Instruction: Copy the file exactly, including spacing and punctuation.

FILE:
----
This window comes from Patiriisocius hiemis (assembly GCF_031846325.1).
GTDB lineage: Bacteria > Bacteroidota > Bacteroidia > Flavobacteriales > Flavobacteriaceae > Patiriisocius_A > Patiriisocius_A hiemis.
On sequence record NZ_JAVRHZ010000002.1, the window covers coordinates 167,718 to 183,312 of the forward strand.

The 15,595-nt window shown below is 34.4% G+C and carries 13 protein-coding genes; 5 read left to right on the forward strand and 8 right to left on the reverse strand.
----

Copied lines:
This window comes from Patiriisocius hiemis (assembly GCF_031846325.1).
GTDB lineage: Bacteria > Bacteroidota > Bacteroidia > Flavobacteriales > Flavobacteriaceae > Patiriisocius_A > Patiriisocius_A hiemis.
On sequence record NZ_JAVRHZ010000002.1, the window covers coordinates 167,718 to 183,312 of the forward strand.

The 15,595-nt window shown below is 34.4% G+C and carries 13 protein-coding genes; 5 read left to right on the forward strand and 8 right to left on the reverse strand.